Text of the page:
Rock Chalk Weekly: A Solid Foundation

Written by Kyle Taylor, Kansas Athletic Communications Student Assistant

Throughout one’s life, relationships with others build a foundation for what the future has in store. Whether it is a parent, teacher, coach or friend, these are the people who help make an individual who he or she is. This has become apparent in Kansas junior Wayne Selden Jr.’s life, and despite the success, family is still above all else. 
Growing up in Roxbury, Massachusetts, obstacles presented themselves early in Selden’s life. As a neighborhood of Boston, Roxbury adds to the high crime rate of the city. 
“It was tough growing up there,” Selden said. “People got shot and killed on my street– shot and killed where my brother went to school. I have friends in jail and friends doing the same thing they were doing when we were 15.”
Too many times, children growing up in such areas fall into what is around them as that is the only guidance they can find. Selden was one of the fortunate ones who had important figures to look up to. Perhaps the most important was his mother, Lavette Pitts. 
“I got lucky growing up,” Selden said. “I had a good foundation behind me. My mom was always really hard on me and my brother. And then my grandparents were there and my father, even though he didn’t live with us, was there too. So I just had a good foundation and good upbringing so I was never really out in the streets.”
As she had lived in Roxbury for a long time, Pitts had a good idea about what the area was like. It also helped a lot that she has personal insight into human services. Such positions provided her knowledge and experience in this area before raising her own two boys. 
“We were long-time residents of Roxbury and myself, as well as my father, Anthony Pitts Sr., and brother, Anthony Pitts Jr., all have worked in human services,” Pitts said. “So we were kind of familiar with what was going on in the streets as far as gangs and gang territory, so it helped prevent them from getting caught up in anything. And, the structure. I provided a very nurturing environment, but there was a lot of structure.”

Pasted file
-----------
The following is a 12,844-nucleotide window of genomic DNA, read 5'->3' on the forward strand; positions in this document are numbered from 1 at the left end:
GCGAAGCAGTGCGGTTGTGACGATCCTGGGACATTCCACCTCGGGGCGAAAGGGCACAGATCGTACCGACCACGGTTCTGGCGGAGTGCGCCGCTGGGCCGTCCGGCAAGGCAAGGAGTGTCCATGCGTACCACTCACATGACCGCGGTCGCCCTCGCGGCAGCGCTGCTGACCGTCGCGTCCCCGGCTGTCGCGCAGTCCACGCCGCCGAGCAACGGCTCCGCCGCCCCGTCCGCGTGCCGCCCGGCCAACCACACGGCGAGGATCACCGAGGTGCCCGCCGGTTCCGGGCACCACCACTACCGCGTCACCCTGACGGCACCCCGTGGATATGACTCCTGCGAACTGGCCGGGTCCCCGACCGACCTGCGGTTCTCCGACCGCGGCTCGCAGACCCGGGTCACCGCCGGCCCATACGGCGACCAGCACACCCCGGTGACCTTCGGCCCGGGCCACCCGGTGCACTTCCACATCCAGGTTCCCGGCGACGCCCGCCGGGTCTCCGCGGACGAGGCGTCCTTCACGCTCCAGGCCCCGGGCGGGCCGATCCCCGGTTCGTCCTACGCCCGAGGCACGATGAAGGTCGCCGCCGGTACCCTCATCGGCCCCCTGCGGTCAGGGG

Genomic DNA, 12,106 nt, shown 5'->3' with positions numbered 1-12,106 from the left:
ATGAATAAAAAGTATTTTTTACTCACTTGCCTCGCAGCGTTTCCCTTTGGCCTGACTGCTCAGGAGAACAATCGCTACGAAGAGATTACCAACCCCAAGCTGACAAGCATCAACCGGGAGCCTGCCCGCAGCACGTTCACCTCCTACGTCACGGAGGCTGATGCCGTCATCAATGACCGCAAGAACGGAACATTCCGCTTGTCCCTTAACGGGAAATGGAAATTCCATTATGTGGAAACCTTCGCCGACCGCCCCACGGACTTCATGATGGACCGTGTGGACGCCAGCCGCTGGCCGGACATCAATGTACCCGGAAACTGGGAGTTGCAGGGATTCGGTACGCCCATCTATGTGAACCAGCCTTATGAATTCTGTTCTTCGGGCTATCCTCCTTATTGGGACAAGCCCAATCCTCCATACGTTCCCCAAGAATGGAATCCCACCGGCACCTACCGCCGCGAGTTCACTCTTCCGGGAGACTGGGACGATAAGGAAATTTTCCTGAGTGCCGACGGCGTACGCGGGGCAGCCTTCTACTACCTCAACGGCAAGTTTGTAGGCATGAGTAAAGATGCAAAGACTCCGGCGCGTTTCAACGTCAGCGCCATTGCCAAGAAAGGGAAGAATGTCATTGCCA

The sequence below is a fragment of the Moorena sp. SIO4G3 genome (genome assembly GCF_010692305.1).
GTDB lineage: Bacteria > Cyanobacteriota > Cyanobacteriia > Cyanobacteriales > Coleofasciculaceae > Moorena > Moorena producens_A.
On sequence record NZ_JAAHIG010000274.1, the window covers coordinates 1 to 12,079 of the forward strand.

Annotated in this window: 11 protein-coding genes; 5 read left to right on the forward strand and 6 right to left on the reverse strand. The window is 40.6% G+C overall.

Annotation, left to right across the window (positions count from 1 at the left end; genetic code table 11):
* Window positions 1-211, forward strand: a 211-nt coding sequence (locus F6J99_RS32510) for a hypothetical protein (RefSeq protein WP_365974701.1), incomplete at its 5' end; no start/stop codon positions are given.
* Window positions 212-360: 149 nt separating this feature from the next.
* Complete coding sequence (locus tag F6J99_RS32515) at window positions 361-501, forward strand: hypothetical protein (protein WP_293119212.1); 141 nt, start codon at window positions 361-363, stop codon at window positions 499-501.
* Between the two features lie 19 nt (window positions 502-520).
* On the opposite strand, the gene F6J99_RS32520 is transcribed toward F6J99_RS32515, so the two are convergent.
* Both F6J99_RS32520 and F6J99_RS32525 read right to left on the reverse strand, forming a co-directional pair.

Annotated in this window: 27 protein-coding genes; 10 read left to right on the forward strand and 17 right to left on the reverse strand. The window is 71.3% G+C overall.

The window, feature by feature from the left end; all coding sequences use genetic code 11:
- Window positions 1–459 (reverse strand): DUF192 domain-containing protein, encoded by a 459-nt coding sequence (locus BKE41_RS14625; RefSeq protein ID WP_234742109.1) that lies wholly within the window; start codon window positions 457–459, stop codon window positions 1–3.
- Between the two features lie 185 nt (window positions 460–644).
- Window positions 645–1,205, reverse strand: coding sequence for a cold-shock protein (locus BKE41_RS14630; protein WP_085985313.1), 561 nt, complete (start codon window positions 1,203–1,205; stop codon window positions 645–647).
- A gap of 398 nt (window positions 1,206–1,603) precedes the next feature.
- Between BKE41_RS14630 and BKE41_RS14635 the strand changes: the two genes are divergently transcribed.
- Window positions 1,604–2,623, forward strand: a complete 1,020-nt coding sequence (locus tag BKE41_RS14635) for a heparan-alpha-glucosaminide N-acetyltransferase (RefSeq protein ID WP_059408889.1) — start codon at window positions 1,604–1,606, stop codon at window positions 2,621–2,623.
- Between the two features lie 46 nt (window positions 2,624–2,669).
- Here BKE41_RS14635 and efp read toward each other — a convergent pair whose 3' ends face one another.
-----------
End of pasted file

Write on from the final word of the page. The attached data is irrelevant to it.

This structure included values that were instilled in Selden at a young age that he continues to carry with him today. As he talks, there is a certain humbleness that is impossible not to respect.
“I think being polite and being respectful is huge,” Pitts said. “And I’ve always taught my children that adults want to help kids who are respectful. He’s extremely humble and it’s important. He learned it from the beginning. All of a sudden at 13 and 14, people were calling him a basketball prodigy and we went through a point where he thought he was all that. But that’s a part of growing. He knows humility is a huge part of success.”
The relationship between a mother and son is one unlike any other. But the relationship between Selden and his mom takes this idea to the next level. As he talks, his voice shows how much he cares about her and how important she has been through his entire life. 
“She was really tough on me and my brother,” Selden said. “She had to be the man of the house until I was really old enough to be someone that my little brother could look up to. She didn’t play any games. That’s why we are really close today. She is one of my best friends, I can talk to her about anything. She never let me and my brother get too far off. Even when we messed up, she didn’t let us get too far away from reality.”
These types of words are definitely reciprocated by his mother as well. When Selden talks about his mother you can tell how important she is.  When his mother talks about him it’s apparent how essential he has been to her entire life and the pride she has that he is her son.  It truly is a special relationship.